11. van der Linden M, Buckingham K, Farquhar C, Kremer JAM, Metwally M. Luteal phase support for assisted reproduction cycles. Cochrane Database of Systematic Reviews 2015. Available at: https://www.cochranelibrary.com/cdsr/doi/10.1002/14651858.CD009154.pub3/full [Last accessed: December 2023].
  12. National Institute for Health and Care Excellence. Fertility problems: assessment and treatment. Available at: https://www.nice.org.uk/guidance/cg156/chapter/recommendations [Last accessed: December 2023].
  13. Child T, Leonard SA, Evans JS, Lass A. Systematic review of the clinical efficacy of vaginal progesterone for luteal phase support in assisted reproductive technology cycles. Reproductive Biomedicine Online 2018;36:630-645. Available at: https://www.rbmojournal.com/article/S1472-6483(18)30055-5/fulltext [Last accessed: December 2023].
  14. Khrouf M, Slimani S, Khrouf MR, Braham M, Bouyahia M, Berjeb KK, Chaabane HE, Merdassi G, Kaffel AZ, Zhioua A, Zhioua F. Progesterone for Luteal Phase Support in In Vitro Fertilization: Comparison of Vaginal and Rectal Pessaries to Vaginal Capsules: A Randomized Controlled Study. Clinical Medical Insights: Women’s Health 2016;9:43-47. Available at: https://www.ncbi.nlm.nih.gov/pmc/articles/PMC5217976/ [Last accessed: December 2023].
  15. Duijkers IJM, Klingmann I, Prinz R, Wargenau M, Hrafnsdottir S, Magnusdottir TB, Klipping C. Effect on endometrial histology and pharmacokinetics of different dose regimens of progesterone vaginal pessaries, in comparison with progesterone vaginal gel and placebo. Human Reproduction 2018;33:2131-2140. Available at: https://academic.oup.com/humrep/article/33/11/2131/5108541?login=false [Last accessed: December 2023].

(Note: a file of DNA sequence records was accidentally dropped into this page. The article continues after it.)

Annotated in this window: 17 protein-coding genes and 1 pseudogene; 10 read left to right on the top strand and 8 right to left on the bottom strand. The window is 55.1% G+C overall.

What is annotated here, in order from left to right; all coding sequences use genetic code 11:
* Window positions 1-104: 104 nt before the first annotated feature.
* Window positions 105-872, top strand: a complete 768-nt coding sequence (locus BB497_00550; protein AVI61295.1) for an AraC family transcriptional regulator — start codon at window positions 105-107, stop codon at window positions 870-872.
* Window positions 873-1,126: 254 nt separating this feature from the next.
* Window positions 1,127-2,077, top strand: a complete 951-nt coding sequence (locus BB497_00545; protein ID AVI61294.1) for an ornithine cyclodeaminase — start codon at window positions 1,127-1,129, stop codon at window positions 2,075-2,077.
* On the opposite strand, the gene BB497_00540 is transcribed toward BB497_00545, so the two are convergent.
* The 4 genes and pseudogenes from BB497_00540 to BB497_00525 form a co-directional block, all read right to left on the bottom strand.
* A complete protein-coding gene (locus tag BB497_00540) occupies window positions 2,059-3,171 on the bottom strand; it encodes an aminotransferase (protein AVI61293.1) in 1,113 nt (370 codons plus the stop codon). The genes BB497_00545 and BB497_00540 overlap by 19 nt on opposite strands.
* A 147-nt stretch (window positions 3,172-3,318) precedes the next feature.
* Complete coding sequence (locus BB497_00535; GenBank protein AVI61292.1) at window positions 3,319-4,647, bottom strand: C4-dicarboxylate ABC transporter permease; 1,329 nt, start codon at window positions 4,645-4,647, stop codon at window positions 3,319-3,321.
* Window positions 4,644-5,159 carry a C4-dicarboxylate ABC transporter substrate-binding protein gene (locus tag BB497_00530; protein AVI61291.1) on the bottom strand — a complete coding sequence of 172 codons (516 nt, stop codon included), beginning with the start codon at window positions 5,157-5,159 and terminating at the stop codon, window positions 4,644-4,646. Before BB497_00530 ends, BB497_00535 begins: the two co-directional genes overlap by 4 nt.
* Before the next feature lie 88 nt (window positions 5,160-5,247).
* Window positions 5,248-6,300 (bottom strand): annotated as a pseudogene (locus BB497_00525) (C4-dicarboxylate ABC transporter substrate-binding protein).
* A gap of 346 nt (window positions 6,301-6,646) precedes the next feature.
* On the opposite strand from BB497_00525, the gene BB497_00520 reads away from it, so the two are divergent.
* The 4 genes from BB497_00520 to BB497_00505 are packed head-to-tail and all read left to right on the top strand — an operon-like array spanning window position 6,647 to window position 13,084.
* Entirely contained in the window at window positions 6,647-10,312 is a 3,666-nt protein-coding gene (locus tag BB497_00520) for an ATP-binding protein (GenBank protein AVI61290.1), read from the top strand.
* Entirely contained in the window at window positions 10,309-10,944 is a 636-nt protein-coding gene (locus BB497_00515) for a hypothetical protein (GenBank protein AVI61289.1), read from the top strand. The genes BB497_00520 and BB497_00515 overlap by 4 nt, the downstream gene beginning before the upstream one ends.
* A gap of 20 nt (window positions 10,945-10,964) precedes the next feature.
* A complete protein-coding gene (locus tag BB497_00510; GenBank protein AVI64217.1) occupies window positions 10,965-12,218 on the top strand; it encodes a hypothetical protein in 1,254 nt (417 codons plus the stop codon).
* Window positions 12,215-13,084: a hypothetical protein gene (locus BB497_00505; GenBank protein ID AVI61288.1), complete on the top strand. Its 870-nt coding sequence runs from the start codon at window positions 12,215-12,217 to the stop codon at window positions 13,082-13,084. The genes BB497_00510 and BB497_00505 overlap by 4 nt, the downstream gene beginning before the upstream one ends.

16. Di Guardo F, Midassi H, Racca A, Tournaye H, De Vos M, Blockeel C. Luteal Phase Support in IVF: Comparison Between Evidence-Based Medicine and Real-Life Practices. Frontiers in Endocrinology 2020;11. Available at: https://www.frontiersin.org/articles/10.3389/fendo.2020.00500/full
  17. Shoham G, Leong M, Weissman A. A 10-year follow-up on the practice of luteal phase support using worldwide web-based surveys. Reproductive Biology and Endocrinology 2021;19:15. Available at: https://www.ncbi.nlm.nih.gov/pmc/articles/PMC7836509/ [Last accessed: December 2023].
  18. Ludwig M, Diedrich K. Evaluation of an optimal luteal phase support protocol in IVF. Acta Obstetricia et Gynecologica Scandinavica 2001;80:452-466. Available at: https://obgyn.onlinelibrary.wiley.com/doi/full/10.1034/j.1600-0412.2001.080005452.x [Last accessed: December 2023].
  19. Zaman AY, Coskun S, Alsanie AA, Awartani KA. Intramuscular progesterone (Gestone) versus vaginal progesterone suppository (Cyclogest) for luteal phase support in cycles of in vitro fertilization–embryo transfer: patient preference and drug efficacy. Fertility Research and Practice 2017;3:17. Available at: https://www.ncbi.nlm.nih.gov/pmc/articles/PMC5679140/ [Last accessed: December 2023].
  20. Bulletti C, de Ziegler D, Flamigni C, Giacomucci E, Polli V, Bolelli G, Franceschetti F. Targeted drug delivery in gynaecology: the first uterine pass effect. Human Reproduction 1997;12:1073-1079. Available at: https://academic.oup.com/humrep/article/12/5/1073/665486?login=false [Last accessed: December 2023].
  21. Piette PCM. The Pharmacodynamics and Safety of Progesterone. Best Practice and Research in Clinical Obstetrics and Gynaecology 2020;69:13-29. Available at: https://pubmed.ncbi.nlm.nih.gov/32739288/ [Last accessed: December 2023].
  22. Saunders H, Khan C, D’Hooghe T, Magnúsdóttir TB, Klingmann I, Hrafnsdóttir S. Efficacy, safety and tolerability of progesterone vaginal pessaries versus progesterone vaginal gel for luteal phase support after in vitro fertilisation: a randomised controlled trial. Human Reproduction 2020;35:355-363. Available at: https://www.ncbi.nlm.nih.gov/pmc/articles/PMC7048710/ [Last accessed: December 2023].
  23. Atlas of Human Assisted Reproductive Technologies Jaypee Brothers Medical Publishers (P) Ltd.; 1st edition (30 Nov. 2006).
  24. Zaman et al. Fertility Research and Practice (2017) 3:17 Intramuscular progesterone (Gestone) versus vaginal progesterone suppository (Cyclogest) for luteal phase support in cycles of in vitro fertilization–embryo transfer: patient preference and drug efficacy DOI 10.1186/s40738-017-0044-y